Terror leader’s group grows, vows to aid Egyptians
By AHMED MOHAMED and KRISTA LARSON Associated Press August 22, 2013 3:00PM
FILE - In this undated file image taken from video provided by the SITE Intel Group and made available Thursday Jan. 17, 2013, purports to show terrorist leader Moktar Belmoktar. The one-eyed terror leader Moktar Belmoktar, who is considered by many to be the most dangerous man in the Sahara, is now officially joining forces with a Mali-based jihadist group and vowing to stage attacks in Egypt, according to a statement posted Thursday, Aug. 22, 2013 on a Mauritanian web sitew. (AP Photo/SITE Intel Group, File) THE ASSOCIATED PRESS HAS NO WAY OF INDEPENDENTLY VERIFYING THE CONTENT, LOCATION OR DATE OF THIS PICTURE. MANDATORY CREDIT: SITE Intel Group
NOUAKCHOTT, Mauritania (AP) — The one-eyed terror leader Moktar Belmoktar, considered by many to be the most dangerous man in the Sahara, is now officially joining forces with a Mali-based jihadist group and vowing to support Islamists in Egypt, according to a statement posted Thursday.
The announcement of the alliance known as “the Mourabitounes” formalizes an emerging union between Belmoktar’s followers and the group known as MUJAO, or Movement for Oneness and Jihad in West Africa. Their comments were carried by the Nouakchott Information Agency, a Mauritanian site previously used by Belmoktar to convey messages.
The two groups said they had decided “to confront the Zionist campaign against Islam and Muslims” by uniting jihadists from the Nile to the Atlantic, spanning all of North Africa. They also spoke of their desire to target French interests in retaliation for the French-led military intervention of Mali.
The militants also urged fellow jihadists to “cooperate against the secular forces who reject all that is Islamist and who have forced the eviction of our Muslim brothers in Egypt.”
Egypt’s Mohammed Morsi, an Islamist who became the country’s first freely elected president, was unseated in a July 3 coup.
The comments could be seen as a “call to arms” but also underscore the group’s desire to unite jihadists across the African continent, said Andrew Lebovich, an analyst who focuses on political and security issues in the Sahel and North Africa.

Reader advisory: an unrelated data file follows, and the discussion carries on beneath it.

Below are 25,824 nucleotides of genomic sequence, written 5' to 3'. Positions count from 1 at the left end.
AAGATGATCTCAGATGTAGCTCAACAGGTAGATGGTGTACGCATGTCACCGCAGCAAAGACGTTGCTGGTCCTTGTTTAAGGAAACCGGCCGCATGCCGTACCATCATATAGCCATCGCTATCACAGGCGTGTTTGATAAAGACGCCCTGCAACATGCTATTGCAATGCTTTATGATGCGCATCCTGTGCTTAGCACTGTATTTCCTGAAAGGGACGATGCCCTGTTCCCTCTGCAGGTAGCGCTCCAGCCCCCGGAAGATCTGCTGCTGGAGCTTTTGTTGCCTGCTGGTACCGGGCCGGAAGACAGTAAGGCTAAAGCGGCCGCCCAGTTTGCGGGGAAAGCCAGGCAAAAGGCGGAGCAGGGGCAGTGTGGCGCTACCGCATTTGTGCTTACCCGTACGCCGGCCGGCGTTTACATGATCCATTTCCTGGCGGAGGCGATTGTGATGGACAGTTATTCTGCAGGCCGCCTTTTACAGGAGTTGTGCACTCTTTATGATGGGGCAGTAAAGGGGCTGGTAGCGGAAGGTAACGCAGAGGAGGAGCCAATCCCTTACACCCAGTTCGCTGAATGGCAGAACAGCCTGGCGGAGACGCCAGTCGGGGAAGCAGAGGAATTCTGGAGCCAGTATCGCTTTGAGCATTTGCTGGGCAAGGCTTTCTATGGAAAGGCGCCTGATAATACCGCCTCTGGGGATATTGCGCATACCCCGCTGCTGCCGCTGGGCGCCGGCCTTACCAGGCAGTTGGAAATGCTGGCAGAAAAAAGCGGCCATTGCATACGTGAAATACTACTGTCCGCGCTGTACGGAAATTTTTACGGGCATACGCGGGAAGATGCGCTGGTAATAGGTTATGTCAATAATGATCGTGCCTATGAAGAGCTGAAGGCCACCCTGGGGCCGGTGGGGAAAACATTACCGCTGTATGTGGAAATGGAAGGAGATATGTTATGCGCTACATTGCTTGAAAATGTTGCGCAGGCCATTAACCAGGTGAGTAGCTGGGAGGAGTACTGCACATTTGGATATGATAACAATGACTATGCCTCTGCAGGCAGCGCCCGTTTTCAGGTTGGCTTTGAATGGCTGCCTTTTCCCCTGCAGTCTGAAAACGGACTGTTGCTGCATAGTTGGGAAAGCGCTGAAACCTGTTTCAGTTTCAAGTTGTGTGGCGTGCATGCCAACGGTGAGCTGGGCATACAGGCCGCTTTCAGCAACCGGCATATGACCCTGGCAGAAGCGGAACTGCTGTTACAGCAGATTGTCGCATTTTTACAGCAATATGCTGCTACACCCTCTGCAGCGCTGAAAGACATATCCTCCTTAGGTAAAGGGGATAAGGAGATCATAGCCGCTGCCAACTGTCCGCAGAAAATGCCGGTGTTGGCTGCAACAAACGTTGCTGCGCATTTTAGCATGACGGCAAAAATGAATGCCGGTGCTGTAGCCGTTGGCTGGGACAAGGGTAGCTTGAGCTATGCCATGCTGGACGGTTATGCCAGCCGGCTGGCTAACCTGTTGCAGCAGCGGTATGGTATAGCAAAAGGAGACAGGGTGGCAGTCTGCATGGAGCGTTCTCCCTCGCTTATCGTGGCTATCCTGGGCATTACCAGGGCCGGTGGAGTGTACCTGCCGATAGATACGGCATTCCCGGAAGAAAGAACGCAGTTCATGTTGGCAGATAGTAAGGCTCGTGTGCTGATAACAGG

MUJAO has “changed dramatically several times in form and function,” and is now entering a new phase after essentially running the northern Malian town of Gao for nearly a year and then engaging in combat with French forces.
“This could be another one of these reorganizations to try to strengthen the group and give it better direction,” Lebovich said.
Belmoktar, an Algerian believed to be in his 40s, is best known for masterminding the January attack on a natural gas plant in southeastern Algeria in retaliation for the French-led military intervention in Mali.
In the attack and in the subsequent rescue attempt, some three dozen foreigners were killed inside the complex. Belmoktar claimed responsibility within hours, immediately catapulting him into the ranks of international terrorists.
However, the Nouakchott Information Agency indicated that the new alliance would be headed by a non-Algerian, indicating that Belmoktar will not be at the helm. The unnamed leader is believed to be a veteran jihadist who had fought the Russians and later the Americans in Afghanistan, and also helped lead the response to the French-led intervention in Mali.
“Depending on who this new leader is, it may be more convenient for Belmoktar to be in the background a little bit and to maintain his operations under the formal leadership of someone else,” Lebovich said.
Belmoktar broke away from al-Qaida’s North Africa branch to form his own group after falling out with al-Qaida leaders. And MUJAO was created in September 2011 after members broke off from al-Qaida in the Islamic Maghreb in order to expand their activities into West Africa.
However, Lebovich notes Belmoktar has maintained his loyalty to al-Qaida’s top leaders despite his issues with the local branch. In their statement Thursday, the militants said they drew their inspiration from al-Qaida and the Taliban, and acknowledged “the leaders of jihad” as al-Qaida chief Ayman al-Zawahri and Taliban leader Mullah Mohammad Omar.
Belmoktar and MUJAO have long been suspected of working together. The longtime spokesman for the Mali-based jihadist group is the uncle of Belmoktar’s Malian wife.
Most recently Belmoktar and MUJAO claimed joint responsibility in May for attacks in Niger. Suicide bombers in Niger detonated two car bombs simultaneously, one inside a military camp in the city of Agadez and another in the remote town of Arlit at a French-operated uranium mine, killing 26 people and wounding dozens of others.
Belmoktar claims he trained in Afghanistan in the 1990s, including in one of Osama Bin Laden’s camps. It was there that he reportedly lost an eye, earning him the nickname “Laaouar,” Arabic for “one-eyed.” He has been declared dead on multiple occasions, including most recently in March, and each time, he re-emerged to strike again.
The name chosen for the alliance — Mourabitounes — derives from the Almoravids, a Berber-led dynasty in the 11th and 12th centuries that spanned across Mauritania, Morocco, Algeria and southern Spain. Al-Qaida’s North Africa branch has long paid homage to the Almoravids, who were known for their strict interpretation of Islamic law, Lebovich said. Mauritania’s national soccer team is also known as the Mourabitounes.
Larson reported from Dakar, Senegal. Associated Press writer Rukmini Callimachi in Dakar, Senegal also contributed to this report.